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Guest Post: Soqui's Visit to Parque Tayrona - June 2013 - Part Two

About an hour and 20 minutes later, we arrived at Arrecifes, one of the more popular camping grounds in the park.

Aside from camping here, you can also rent hammocks, which are conveniently covered with mosquito nets, and there is a cute restaurant to eat at.

In my opinion, the beach is a little eerie.

You can’t swim here because the currents are very dangerous and over a 100 people have drowned in this very spot.

From Arrecifes, we headed down the beach towards El Cabo San Juan.

It takes about another 20-30 minutes to walk to El Cabo from Arrecifes. Between the two camping sites, there are a few swimmable beaches and another camping site along with a few places to eat and some structures that appeared to be cabins.

One of the prettier beaches was called La Piscina and is easy to reach from either Arrecifes or Cabo.

Even though you travel along the beach for most of the time, your surroundings continue to change.

Each beach is unique and the type of vegetation varies greatly throughout this part of the journey.


When we finally made it to Cabo, we immediately went to the beach to enjoy the view.

Of all the beaches along the way, this was one of my favorites.

It consists of a small bay with huge rocks on either end and is easily recognizable by a small cabin on top of the rocks with hammocks and cabins inside.

Behind the beach are the camping grounds, the restaurant, the bathrooms and showers. Cabo seems to have more of a party atmosphere than the other campsites.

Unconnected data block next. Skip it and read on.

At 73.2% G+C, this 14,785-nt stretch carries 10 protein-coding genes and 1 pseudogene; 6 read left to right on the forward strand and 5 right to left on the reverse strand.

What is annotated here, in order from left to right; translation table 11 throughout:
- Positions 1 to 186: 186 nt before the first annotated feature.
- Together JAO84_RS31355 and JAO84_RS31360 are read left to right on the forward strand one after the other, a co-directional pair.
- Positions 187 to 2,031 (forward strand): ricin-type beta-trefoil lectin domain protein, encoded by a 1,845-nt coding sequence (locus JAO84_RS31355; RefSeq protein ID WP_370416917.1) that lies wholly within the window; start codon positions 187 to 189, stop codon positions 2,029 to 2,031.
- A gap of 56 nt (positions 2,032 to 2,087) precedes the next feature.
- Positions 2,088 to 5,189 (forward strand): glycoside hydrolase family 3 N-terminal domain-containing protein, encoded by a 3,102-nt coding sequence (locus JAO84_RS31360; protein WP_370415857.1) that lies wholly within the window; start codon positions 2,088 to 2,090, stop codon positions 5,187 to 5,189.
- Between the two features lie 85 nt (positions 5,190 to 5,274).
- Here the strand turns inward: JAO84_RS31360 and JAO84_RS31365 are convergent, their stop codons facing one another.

There’s music and people stay in the restaurant playing cards, drinking wine and talking well past midnight.

We decided to get the scoop from some other tourists relaxing on the beach.

They informed us that the camp was very safe, stealing wasn’t really an issue and the mosquitos weren’t too bad.

They also told us that most people opted to stay on the hammocks on the camping grounds since it got chilly at night.

We decided to pay 20,000 pesos, $10, for the lower hammocks for the first night.

The hammocks seemed a little dirty but they weren’t horrible and it is probably the cheapest accommodation you will find besides sleeping on the beach.

After spending some time on the beach, we watched an amazing sunset. Both evenings we stayed at Cabo, the sunsets were spectacular.

From red to orange to pink, the sky looked like it was on fire. After eating some of the canned food we had brought along (it’s perfectly normal to bring your own food) and finishing a bottle of wine that cost $20 at the convenience store, we decided to hit the hammock.

It was a little warm at night but not unbearable.

Please visit our blog tomorrow for the final part of Soqui's trip.

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